Tag Archives: basic research

Don’t let medical progress go over the cliff, contact your representative today!

In this blog we frequently discuss threats to medical research, ranging from harassment of individual scientists by animal right extremists, to spurious complaints by animal rights groups, to legislative proposals that may harm medical research.  The threat we wish to draw your attention to today is somewhat different, as it impacts not only on medical research but on all areas of scientific research in the US, but it is one which demands urgent action.

As the end-of-year deadline for agreement on a new federal budget looms ever closer, and discussions in the US Congress continue, the danger of going over the “fiscal cliff” is increasing, an event that would trigger  sequestration — automatic spending cuts scheduled to take effect in January 2013.  These cuts, amounting to about 600 billion in non-defence spending would reduce funding for research agencies by $3.9 billion in 2013 alone. These agencies include those charged with protecting the health of US citizens and developing innovative new therapies to treat disease, the National Institutes of Health (NIH), the Centers for Disease Control and Prevention (CDC), the Food and Drug Administration (FDA), and the National Science Foundation (NSF), and provide funding for many of the exciting research projects that we have discussed on this blog over the past few years.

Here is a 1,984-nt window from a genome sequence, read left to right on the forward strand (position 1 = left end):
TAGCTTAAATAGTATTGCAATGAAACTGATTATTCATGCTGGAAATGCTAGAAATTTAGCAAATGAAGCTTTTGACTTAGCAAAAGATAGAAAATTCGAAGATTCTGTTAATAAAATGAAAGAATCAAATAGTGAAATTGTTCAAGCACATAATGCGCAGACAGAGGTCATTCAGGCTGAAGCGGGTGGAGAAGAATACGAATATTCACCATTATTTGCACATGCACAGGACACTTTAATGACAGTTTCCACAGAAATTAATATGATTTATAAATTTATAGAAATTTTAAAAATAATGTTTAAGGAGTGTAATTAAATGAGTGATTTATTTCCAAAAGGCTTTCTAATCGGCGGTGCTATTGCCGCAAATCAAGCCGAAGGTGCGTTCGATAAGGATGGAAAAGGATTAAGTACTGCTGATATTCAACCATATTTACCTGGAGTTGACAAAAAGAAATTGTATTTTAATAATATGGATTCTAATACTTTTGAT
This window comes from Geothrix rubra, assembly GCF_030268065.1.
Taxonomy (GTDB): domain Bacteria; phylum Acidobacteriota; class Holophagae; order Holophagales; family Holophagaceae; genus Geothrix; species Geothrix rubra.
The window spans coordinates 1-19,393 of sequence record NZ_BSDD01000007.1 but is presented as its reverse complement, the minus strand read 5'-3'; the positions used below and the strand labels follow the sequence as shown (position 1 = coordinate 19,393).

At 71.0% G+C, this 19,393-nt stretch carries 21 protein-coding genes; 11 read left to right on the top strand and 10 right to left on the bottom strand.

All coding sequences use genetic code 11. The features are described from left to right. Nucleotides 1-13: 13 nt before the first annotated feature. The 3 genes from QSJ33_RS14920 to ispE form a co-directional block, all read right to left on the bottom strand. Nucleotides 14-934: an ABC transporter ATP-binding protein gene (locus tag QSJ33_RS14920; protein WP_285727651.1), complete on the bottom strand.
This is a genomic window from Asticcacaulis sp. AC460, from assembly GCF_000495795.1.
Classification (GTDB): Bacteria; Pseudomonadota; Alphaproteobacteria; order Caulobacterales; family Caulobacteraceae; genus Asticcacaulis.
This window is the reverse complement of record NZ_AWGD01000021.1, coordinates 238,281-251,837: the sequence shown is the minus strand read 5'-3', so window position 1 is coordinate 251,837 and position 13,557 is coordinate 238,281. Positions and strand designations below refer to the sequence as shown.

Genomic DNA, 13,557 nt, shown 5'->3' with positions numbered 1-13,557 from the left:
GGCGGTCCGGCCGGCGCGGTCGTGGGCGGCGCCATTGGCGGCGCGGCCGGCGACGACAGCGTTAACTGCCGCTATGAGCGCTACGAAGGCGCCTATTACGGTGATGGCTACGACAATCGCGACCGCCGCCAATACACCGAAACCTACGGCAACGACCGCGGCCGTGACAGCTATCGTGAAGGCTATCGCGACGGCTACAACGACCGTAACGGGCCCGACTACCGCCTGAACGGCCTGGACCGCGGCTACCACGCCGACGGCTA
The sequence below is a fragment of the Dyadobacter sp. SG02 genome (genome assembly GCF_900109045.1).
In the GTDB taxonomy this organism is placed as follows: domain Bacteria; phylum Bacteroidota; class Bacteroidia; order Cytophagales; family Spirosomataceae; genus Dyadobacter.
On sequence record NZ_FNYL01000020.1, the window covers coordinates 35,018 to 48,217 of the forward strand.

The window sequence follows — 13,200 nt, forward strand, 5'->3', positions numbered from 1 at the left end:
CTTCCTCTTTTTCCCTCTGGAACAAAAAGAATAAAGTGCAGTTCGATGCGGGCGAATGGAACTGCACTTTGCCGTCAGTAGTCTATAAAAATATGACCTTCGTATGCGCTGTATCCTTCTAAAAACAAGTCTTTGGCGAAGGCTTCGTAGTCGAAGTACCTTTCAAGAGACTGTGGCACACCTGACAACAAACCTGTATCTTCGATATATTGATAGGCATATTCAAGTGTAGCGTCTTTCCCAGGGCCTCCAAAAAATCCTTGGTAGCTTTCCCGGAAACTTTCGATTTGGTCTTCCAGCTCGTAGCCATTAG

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The impact of such cuts, coming after almost a decade of stagnant funding levels – in reality funding decreases in most agencies once you adjust for inflation and a sharp increase in administrative costs over the same period – would be devastating for biomedical research in the USA, as the report “Sequestration: Health Research at the Breaking Point” from Research! America makes all too clear. The leadership of Research!America, a not-for-profit public education and advocacy alliance whose members include many research institutions, charities and scientific associations, noted that this would:

  • Result in the loss of 33,000 NIH-funded jobs and a $4.5 billion decline in economic activity.
  • Eliminate NSF funding for more than 19,300 researchers, students and technical support personnel.
  • Eliminate 2,500 specialized disease detectives in state and local health departments funded by the CDC, severely limiting efforts to identify and stop food borne outbreaks.
  • Mean the loss of $111 million in FDA user fees that are vital for its evaluation activities, delaying patient access to new medical treatments.